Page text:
- Category: Gigabyte Z87X-UD3H Review
- Published on Tuesday, 06 August 2013 01:41
- Written by Mike-Editor
These are the heatsinks.
You can see there is very good contact between the VRM heatsinks and the board, you can even see the indentation of resistors as well as the PWM and one of the D720210 hubs, neither of which needs to be cooled, but they are because of the size of these heatsinks.
Now that the heatsinks are off we can see the board for what it is.
This is the motherboard block diagram, it might help when I discuss some things in this next section.
First off let’s postpone to take a look at the new 8 phase all IR VRM. There are no external drivers or doublers, and the PWM is an 8 phase PWM capable of extremely high switching frequencies which sadly are useless on this platform, the 8 phases should provide better thermals and ripple control just because of more true phases used. In fact if you look at the Ultra Durable 5+ lineup, they are almost guaranteed to use 8 true phases as GBT is only using an IR3563B. Since Intel integrated a secondary VRM, this VRM only needs to provide 1 input to the CPU, so no more 6+1 or 6+2 or 7+1 or 4+1(you get the idea) PWMs are needed. These chokes are the same used across the line, they aren’t the 60A chokes on the OC board or the past Ultra Durable 5 specification for Z77(the plus is the difference), but they should be capable of handling 30-35A which is more than enough for this platform as power consumption has gone down. Also the output voltage is higher than that of previous platforms, so the Duty cycle is also higher for Z87 and that means less general stress on the VRM, no more <10% duty cycles which put tons of strain on previous generation VRMs.
The PWM: IR3563B which is the latest VRD12.5 certified 8 phase International Rectifier Digital PWM capable of up to 2mhz switching frequency. That high switching frequency can be useful when you double phases as the switching frequency per phase is cut in half so this would allow a quadrupled VRM to run at a max 500khz per phase which is pretty high and would never happen.http://www.irf.com/product-info/datasheets/data/pb-ir3563b.pdf
The MOSFETs & Drivers: All integrated into the famous IR PowIRstages, based on the award winning (won an award for actually being able to do 60A on air) IR3550 which is a 60A capable part (50A at 90% eff.), the IR3553 is the capable 40A part which is pin to pin compatible with the IR3550, meaning you don’t need to change the PCB layout above to add in IR3550. Thus the IR3550 just has more surface area contact with the PCB which can sustain higher current output and at lower temperatures, but the truth is they(IR3550) cost an arm and a leg. So the IR3553 is the sensible part to put a board which has a cost under $400. It carries all the same technology as its famous big brother, while also performing well, with the ability to continuously output 25A at 90%, equal in power loss at 25A to the Texas Instruments NexFET D87350Dhttp://www.ti.com/lit/ds/symlink/csd87350q5d.pdf which is the competitor to the IR3553. This use of the IR3553 http://www.irf.com/product-info/datasheets/data/ir3553.pdf is very impressive at this price bracket, especially because the D3H uses them (same VRM actually on D3H and UD3H, almost same as OC board except for the lack of 60A chokes).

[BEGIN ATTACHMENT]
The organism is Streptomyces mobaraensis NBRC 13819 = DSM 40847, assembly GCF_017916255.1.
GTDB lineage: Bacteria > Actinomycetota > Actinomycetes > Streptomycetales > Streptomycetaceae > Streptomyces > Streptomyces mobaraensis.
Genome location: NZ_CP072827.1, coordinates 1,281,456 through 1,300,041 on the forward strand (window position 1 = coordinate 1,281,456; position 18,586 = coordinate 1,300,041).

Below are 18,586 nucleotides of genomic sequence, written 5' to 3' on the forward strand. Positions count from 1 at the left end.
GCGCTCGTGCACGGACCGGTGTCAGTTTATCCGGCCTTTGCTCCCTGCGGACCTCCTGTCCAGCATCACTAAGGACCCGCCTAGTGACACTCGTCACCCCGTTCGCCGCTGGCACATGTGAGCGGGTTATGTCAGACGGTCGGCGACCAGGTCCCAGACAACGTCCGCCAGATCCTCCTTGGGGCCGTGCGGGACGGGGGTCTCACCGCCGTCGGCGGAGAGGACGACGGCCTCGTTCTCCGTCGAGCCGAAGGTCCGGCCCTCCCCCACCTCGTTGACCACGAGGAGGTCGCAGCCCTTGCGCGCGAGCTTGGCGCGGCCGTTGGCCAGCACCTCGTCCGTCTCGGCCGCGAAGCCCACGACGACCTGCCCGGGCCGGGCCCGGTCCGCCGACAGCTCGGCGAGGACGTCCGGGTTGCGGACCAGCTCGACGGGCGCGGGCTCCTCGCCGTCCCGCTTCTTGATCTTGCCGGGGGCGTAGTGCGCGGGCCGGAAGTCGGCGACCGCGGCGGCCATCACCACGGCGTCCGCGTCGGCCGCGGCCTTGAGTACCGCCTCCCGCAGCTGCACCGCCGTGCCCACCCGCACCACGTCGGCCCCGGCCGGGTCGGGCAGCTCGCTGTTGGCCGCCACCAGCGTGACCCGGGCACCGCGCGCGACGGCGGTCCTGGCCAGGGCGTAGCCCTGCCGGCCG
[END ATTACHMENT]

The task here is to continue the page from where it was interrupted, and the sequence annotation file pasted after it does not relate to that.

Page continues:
Capacitors: Eight 560uF 10K Black solid polymer low-ESR can-type capacitors are used on this board for everything: http://www.chemi-con.co.jp/e/tech_topics/pdf/new_cp_201304.pdf . The new way of rating capacitors is with higher temperatures, so these are rated to run 105C for 10K hours. ASUS also uses 10K capacitors of this type, but they only use them on their ROG boards, on their mainstream PZ87 boards they use 5K of the same rating (even the deluxe uses 5K).
Inductor: 0.5uH Ferrite core low DCR, not 60A like the Z87X-OC.
The results above of are a D3H, and I didn’t make these images, put I did compact the idle and load into one picture, the original article is here: http://pctuning.tyden.cz/hardware/zakladni-desky/27306-test-ctyr-desek-intel-z87-vcetne-mereni-termokamerou-ii?start=11
I have a buddy over from a Czech Site and he did a round up review with the D3H. What is significant is that the D3H has the same VRM, exactly as the UD3H. The boards compared against aren’t the same price range as the UD3H, but they just show differences in design, and you can expect the UD3H to act like that on FLIR test.
Ales "froxic" Kanak from PCTuning.cz online magazine
The memory VRM is a bit less impressive, however still pretty good. Memory doesn't take much power, so two real phases is pretty good. Its based on the IR3570A which is a 3+2 phase PWM, and uses Renesas MOSFETs K0393 for the low-side and K03B7 for the high-side switch.